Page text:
I've become very critical of American politics. There are too many news articles pointing out the confusion, dishonesty, lack of ethics, and downright corruption. What is happening to the America I grew up with? It's changed, and not for the better. Our society has also changed. Is the government changing to keep up with the evolution of society? The answer seems to be yes and no. Over 200 years ago our founding fathers designed a constitutional government they expected to last for centuries. It was unique in many respects, one of which was it's intention to have principles, priorities and plans that would stretch far out into the future. Today, there is a persistent concern. Is our government straying from the path set out for us?
This book is a carefully drawn explanation of how and why our government is changing. It does a fairly good job describing why our country is gradually moving from the responsibility of individuals to the collective responsibility of all. In other words from Democracy to Social Democracy.
We've settled in to a two party government, Democrat and Republican, and there is room in each for both left and right wings. The old distinctions have changed with changes of each party's constituency, and new elements have been added to our government structures.
1. The idea of a temporary citizen politician is gone.
2. The main job of an elected official is to insure his or her re-election.
3. Lobbyists and Special Interests are now very powerful and influential.
4. The election of public representatives is largely determined by
television advertising and emotional appeal, rather than character,
qualification, and ability.
5. Citizen's vote for individuals and expect them to represent their
interests, but the representatives face several important obstacles:
* party line pressure,
* special interests,
* the size of the impact of a decision,
* politicians often disregard right and wrong to gain re-election.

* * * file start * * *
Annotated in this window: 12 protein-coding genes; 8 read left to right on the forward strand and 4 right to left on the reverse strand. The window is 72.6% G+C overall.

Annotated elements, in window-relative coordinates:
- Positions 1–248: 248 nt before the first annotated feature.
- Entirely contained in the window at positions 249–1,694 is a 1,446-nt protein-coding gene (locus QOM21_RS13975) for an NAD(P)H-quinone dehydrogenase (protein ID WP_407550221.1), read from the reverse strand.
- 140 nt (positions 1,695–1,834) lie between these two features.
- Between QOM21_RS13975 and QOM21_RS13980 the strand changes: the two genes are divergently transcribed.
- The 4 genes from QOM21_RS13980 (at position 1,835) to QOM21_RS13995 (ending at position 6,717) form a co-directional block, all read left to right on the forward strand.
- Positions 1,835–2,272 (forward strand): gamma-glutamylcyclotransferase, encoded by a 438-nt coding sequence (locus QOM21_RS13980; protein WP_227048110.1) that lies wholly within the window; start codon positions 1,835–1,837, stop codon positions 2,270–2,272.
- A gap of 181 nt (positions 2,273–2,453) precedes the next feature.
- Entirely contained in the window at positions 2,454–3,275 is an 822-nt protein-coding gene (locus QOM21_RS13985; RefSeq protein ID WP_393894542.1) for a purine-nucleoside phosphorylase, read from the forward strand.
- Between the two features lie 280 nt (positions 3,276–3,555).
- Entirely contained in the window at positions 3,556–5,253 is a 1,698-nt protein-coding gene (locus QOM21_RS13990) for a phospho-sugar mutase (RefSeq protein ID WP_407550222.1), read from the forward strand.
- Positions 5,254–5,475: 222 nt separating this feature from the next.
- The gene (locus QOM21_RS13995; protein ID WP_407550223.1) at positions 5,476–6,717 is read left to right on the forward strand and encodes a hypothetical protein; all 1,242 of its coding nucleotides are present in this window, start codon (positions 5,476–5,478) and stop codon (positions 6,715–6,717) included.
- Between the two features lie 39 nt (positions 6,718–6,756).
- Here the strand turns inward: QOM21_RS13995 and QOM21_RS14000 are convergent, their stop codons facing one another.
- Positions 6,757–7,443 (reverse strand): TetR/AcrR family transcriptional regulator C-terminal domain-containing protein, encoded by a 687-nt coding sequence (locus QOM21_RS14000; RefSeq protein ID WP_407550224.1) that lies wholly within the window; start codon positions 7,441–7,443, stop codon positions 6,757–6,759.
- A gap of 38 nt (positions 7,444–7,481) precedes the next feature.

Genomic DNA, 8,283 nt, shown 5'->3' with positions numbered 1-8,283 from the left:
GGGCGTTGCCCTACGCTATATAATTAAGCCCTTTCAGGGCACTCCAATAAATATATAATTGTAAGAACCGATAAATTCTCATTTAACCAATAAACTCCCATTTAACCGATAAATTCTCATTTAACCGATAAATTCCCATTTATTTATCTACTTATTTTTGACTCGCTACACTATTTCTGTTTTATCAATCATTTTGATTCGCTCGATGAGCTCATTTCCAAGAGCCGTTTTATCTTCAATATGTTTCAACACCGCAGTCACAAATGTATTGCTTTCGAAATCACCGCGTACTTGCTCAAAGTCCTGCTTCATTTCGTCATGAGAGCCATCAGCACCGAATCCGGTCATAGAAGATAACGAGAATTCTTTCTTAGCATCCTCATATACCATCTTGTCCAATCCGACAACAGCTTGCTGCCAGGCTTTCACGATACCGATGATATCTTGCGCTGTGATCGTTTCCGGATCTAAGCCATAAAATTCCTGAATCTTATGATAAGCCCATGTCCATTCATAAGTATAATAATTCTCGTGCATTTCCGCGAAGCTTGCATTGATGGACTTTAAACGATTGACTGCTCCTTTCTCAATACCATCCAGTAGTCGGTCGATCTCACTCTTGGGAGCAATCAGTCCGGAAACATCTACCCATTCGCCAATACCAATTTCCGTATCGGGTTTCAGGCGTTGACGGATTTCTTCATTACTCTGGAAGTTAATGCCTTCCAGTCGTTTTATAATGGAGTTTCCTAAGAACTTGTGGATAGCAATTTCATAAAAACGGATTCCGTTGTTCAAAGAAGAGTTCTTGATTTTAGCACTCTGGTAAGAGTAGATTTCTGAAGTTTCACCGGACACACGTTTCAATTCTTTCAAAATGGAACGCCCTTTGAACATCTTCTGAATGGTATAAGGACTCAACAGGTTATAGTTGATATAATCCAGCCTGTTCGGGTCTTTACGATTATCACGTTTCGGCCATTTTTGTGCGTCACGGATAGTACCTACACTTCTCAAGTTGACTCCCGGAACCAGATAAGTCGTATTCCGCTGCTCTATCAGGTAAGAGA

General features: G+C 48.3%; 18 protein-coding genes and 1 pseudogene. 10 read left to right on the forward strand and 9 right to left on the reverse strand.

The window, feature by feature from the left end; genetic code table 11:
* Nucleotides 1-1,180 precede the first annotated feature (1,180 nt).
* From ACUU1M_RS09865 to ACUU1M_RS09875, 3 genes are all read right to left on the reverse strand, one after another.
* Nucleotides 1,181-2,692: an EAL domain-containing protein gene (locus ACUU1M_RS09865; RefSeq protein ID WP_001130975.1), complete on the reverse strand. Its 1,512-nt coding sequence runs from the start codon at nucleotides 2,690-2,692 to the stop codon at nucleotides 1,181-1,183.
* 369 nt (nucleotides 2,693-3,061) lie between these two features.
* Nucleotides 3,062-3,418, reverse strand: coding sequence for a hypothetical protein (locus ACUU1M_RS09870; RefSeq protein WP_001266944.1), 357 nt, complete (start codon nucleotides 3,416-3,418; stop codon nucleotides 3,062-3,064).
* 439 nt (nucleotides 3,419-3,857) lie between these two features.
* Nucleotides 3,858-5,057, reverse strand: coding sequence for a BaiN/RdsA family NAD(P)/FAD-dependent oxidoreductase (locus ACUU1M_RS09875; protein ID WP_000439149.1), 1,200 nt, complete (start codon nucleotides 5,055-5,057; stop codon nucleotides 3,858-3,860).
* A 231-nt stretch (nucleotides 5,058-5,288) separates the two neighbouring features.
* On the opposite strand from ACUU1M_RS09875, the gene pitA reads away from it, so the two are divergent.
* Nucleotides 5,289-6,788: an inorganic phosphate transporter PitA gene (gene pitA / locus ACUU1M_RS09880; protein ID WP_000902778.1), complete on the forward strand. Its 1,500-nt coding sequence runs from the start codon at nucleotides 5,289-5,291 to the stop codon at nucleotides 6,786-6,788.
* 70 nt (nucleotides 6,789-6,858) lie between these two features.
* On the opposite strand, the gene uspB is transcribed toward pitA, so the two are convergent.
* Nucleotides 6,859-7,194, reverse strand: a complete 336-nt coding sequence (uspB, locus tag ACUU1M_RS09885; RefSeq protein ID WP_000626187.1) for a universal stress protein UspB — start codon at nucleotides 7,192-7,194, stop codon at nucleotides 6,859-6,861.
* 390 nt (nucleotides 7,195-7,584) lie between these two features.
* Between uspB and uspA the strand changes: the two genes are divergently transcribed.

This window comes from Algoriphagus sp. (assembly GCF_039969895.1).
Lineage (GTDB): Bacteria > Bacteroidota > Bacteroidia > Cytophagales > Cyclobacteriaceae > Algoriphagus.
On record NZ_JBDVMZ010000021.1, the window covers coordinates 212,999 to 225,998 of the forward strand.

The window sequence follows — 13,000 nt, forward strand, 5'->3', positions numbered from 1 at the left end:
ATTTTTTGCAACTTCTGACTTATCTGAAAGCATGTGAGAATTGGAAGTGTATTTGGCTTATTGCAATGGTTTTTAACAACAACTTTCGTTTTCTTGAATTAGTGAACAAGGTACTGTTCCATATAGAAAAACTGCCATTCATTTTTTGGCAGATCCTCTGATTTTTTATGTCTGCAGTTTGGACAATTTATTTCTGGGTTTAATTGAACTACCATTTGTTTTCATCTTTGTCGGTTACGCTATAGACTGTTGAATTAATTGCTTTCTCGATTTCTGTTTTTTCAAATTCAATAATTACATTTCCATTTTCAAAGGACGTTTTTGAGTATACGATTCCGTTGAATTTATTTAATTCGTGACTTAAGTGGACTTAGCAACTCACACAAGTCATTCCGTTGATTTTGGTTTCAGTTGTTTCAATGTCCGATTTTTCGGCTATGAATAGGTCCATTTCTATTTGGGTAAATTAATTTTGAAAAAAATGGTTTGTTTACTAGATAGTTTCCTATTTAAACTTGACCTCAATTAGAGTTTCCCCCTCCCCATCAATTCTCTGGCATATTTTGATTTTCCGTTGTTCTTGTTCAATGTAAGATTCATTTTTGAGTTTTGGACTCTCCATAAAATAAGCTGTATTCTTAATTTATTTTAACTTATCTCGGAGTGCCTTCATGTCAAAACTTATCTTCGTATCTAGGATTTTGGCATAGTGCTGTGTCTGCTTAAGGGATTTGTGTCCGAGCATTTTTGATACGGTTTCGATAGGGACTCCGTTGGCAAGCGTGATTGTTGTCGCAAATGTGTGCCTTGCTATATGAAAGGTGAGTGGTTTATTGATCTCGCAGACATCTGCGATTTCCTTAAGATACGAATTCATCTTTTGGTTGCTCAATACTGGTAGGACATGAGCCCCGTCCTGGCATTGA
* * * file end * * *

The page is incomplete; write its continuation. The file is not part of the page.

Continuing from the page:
* the misdirection of biased media, excessive advertising, and
tilted opinion polls.
This book is a good primer describing the way government works, how our elected representatives are influenced, and why the government is not working very well. The book appears to have been triggered by:
The ever increasing gap between rich and poor.
As explained by the book, runaway inequality is the cause of most citizen discontent.
1. Plutarch said that the imbalance between rich and poor is the oldest and most fatal ailment of all republics.
2. New Dealers tried to construct a new economic order built on the conviction that the federal government had a responsibility to stabilize the economy, provide economic security, and ensure a more reasonable redistribution from rich to poor.
3. From the mid-1970s to the mid-1980s, average real expenditures by incumbents in the White House roughly TRIPLED!
4. It was Nixon, not Johnson, who presided over the most rapid increase in domestic spending since the New Deal. Each of these programs were started or significantly expanded: (Social Security, national food stamps, Old Age Assistance, Supplementary Security Income, Environmental Protection Agency, Occupational Safety and Health Administration, National Traffic Safety Commission, Mine Safety and Health Commission, Consumer Product Safety Commission)
5. The federal tax code is still progressive but the key feature of the code - it's steep progressivity at the very top income levels - has simply disappeared.
6. Equity and hedge fund managers legally treat their extraordinary incomes as capital gains and therefore subject to only a 15% tax rate.